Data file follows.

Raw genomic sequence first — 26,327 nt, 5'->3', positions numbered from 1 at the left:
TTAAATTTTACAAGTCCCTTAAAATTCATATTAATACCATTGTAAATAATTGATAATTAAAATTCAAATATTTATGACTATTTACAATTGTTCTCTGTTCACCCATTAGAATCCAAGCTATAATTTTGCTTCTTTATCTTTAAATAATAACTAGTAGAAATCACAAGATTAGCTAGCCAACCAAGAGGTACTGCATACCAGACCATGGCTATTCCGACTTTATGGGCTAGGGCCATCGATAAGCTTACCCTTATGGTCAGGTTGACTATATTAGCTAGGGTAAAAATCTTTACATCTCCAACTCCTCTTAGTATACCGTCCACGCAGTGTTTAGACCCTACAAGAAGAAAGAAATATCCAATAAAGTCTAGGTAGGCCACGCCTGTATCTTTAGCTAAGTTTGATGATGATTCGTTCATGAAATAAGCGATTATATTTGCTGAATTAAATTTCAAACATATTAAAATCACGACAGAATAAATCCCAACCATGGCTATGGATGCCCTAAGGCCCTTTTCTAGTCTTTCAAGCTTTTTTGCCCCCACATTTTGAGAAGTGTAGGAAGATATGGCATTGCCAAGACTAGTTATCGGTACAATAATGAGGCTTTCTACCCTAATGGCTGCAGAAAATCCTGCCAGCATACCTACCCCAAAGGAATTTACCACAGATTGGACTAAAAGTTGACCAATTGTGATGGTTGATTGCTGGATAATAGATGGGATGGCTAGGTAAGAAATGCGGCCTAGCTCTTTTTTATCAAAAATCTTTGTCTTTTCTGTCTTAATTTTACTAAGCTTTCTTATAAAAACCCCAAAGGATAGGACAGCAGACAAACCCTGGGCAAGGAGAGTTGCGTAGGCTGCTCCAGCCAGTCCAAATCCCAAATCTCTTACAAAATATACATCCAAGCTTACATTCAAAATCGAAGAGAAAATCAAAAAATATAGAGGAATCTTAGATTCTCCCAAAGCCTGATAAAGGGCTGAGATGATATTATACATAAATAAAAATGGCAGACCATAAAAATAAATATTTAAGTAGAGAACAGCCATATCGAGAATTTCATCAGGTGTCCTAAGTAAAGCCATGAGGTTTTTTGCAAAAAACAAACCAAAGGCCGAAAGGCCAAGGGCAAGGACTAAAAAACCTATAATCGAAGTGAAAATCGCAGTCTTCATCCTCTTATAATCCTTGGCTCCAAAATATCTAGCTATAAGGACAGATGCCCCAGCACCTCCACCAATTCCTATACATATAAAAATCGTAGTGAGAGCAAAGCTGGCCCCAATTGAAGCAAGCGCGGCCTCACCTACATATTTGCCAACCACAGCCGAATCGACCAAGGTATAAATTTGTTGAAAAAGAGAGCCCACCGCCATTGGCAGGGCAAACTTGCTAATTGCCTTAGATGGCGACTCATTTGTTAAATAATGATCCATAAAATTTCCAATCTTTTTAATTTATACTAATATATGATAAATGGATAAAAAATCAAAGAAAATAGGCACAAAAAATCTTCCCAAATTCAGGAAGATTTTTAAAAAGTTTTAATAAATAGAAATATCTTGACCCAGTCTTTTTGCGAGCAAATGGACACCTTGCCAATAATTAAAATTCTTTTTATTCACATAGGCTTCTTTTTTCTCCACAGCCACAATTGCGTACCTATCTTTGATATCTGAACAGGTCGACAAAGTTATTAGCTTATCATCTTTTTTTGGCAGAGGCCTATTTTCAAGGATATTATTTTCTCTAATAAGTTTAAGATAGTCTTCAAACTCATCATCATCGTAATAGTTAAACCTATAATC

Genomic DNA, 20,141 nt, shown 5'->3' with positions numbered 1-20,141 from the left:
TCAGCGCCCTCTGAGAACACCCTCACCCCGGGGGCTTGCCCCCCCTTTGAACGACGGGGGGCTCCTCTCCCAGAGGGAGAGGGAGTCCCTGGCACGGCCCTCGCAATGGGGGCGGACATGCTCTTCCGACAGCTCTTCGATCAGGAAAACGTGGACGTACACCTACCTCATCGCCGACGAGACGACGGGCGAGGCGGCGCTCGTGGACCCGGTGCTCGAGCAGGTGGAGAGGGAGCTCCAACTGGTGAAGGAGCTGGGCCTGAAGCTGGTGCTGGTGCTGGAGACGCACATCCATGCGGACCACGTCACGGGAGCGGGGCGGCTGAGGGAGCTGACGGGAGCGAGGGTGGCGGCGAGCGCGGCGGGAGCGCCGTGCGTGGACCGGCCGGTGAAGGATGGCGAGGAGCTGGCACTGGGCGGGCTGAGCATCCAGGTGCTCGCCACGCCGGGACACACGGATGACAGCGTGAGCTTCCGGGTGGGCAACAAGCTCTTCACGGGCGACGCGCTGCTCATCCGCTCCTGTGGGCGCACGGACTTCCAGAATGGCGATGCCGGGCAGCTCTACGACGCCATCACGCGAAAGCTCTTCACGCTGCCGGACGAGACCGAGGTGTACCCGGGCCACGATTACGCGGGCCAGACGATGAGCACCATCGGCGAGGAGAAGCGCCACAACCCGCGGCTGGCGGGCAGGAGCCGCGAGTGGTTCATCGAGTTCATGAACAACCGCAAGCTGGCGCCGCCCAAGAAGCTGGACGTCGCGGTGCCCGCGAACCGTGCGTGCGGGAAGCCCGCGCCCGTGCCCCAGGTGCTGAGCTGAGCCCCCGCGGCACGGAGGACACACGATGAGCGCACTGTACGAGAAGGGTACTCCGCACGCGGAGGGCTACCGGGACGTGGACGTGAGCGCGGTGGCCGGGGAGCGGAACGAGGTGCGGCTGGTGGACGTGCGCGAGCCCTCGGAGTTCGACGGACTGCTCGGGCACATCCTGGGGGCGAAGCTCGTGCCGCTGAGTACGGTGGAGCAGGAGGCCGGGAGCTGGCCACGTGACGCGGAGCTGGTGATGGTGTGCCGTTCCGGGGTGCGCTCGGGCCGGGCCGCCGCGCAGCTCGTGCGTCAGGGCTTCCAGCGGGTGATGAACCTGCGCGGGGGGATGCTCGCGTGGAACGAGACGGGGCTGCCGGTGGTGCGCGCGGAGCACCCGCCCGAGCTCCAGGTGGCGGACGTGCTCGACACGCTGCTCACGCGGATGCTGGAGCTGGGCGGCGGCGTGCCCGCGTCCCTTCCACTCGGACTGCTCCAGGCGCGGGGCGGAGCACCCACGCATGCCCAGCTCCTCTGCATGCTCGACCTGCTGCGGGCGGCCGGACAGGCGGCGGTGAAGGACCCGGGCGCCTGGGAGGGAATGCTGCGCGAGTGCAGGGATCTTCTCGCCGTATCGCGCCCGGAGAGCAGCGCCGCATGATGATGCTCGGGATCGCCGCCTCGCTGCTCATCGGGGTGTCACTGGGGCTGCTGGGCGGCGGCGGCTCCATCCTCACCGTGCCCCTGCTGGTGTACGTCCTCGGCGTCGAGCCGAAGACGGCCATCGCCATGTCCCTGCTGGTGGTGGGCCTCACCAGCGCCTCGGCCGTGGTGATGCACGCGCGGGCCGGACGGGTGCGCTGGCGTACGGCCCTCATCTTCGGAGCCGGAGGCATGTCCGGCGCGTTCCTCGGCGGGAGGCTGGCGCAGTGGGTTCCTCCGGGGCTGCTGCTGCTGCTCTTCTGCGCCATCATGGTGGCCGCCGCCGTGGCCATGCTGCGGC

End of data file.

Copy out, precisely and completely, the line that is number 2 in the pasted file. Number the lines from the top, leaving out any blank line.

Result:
TTAAATTTTACAAGTCCCTTAAAATTCATATTAATACCATTGTAAATAATTGATAATTAAAATTCAAATATTTATGACTATTTACAATTGTTCTCTGTTCACCCATTAGAATCCAAGCTATAATTTTGCTTCTTTATCTTTAAATAATAACTAGTAGAAATCACAAGATTAGCTAGCCAACCAAGAGGTACTGCATACCAGACCATGGCTATTCCGACTTTATGGGCTAGGGCCATCGATAAGCTTACCCTTATGGTCAGGTTGACTATATTAGCTAGGGTAAAAATCTTTACATCTCCAACTCCTCTTAGTATACCGTCCACGCAGTGTTTAGACCCTACAAGAAGAAAGAAATATCCAATAAAGTCTAGGTAGGCCACGCCTGTATCTTTAGCTAAGTTTGATGATGATTCGTTCATGAAATAAGCGATTATATTTGCTGAATTAAATTTCAAACATATTAAAATCACGACAGAATAAATCCCAACCATGGCTATGGATGCCCTAAGGCCCTTTTCTAGTCTTTCAAGCTTTTTTGCCCCCACATTTTGAGAAGTGTAGGAAGATATGGCATTGCCAAGACTAGTTATCGGTACAATAATGAGGCTTTCTACCCTAATGGCTGCAGAAAATCCTGCCAGCATACCTACCCCAAAGGAATTTACCACAGATTGGACTAAAAGTTGACCAATTGTGATGGTTGATTGCTGGATAATAGATGGGATGGCTAGGTAAGAAATGCGGCCTAGCTCTTTTTTATCAAAAATCTTTGTCTTTTCTGTCTTAATTTTACTAAGCTTTCTTATAAAAACCCCAAAGGATAGGACAGCAGACAAACCCTGGGCAAGGAGAGTTGCGTAGGCTGCTCCAGCCAGTCCAAATCCCAAATCTCTTACAAAATATACATCCAAGCTTACATTCAAAATCGAAGAGAAAATCAAAAAATATAGAGGAATCTTAGATTCTCCCAAAGCCTGATAAAGGGCTGAGATGATATTATACATAAATAAAAATGGCAGACCATAAAAATAAATATTTAAGTAGAGAACAGCCATATCGAGAATTTCATCAGGTGTCCTAAGTAAAGCCATGAGGTTTTTTGCAAAAAACAAACCAAAGGCCGAAAGGCCAAGGGCAAGGACTAAAAAACCTATAATCGAAGTGAAAATCGCAGTCTTCATCCTCTTATAATCCTTGGCTCCAAAATATCTAGCTATAAGGACAGATGCCCCAGCACCTCCACCAATTCCTATACATATAAAAATCGTAGTGAGAGCAAAGCTGGCCCCAATTGAAGCAAGCGCGGCCTCACCTACATATTTGCCAACCACAGCCGAATCGACCAAGGTATAAATTTGTTGAAAAAGAGAGCCCACCGCCATTGGCAGGGCAAACTTGCTAATTGCCTTAGATGGCGACTCATTTGTTAAATAATGATCCATAAAATTTCCAATCTTTTTAATTTATACTAATATATGATAAATGGATAAAAAATCAAAGAAAATAGGCACAAAAAATCTTCCCAAATTCAGGAAGATTTTTAAAAAGTTTTAATAAATAGAAATATCTTGACCCAGTCTTTTTGCGAGCAAATGGACACCTTGCCAATAATTAAAATTCTTTTTATTCACATAGGCTTCTTTTTTCTCCACAGCCACAATTGCGTACCTATCTTTGATATCTGAACAGGTCGACAAAGTTATTAGCTTATCATCTTTTTTTGGCAGAGGCCTATTTTCAAGGATATTATTTTCTCTAATAAGTTTAAGATAGTCTTCAAACTCATCATCATCGTAATAGTTAAACCTATAATC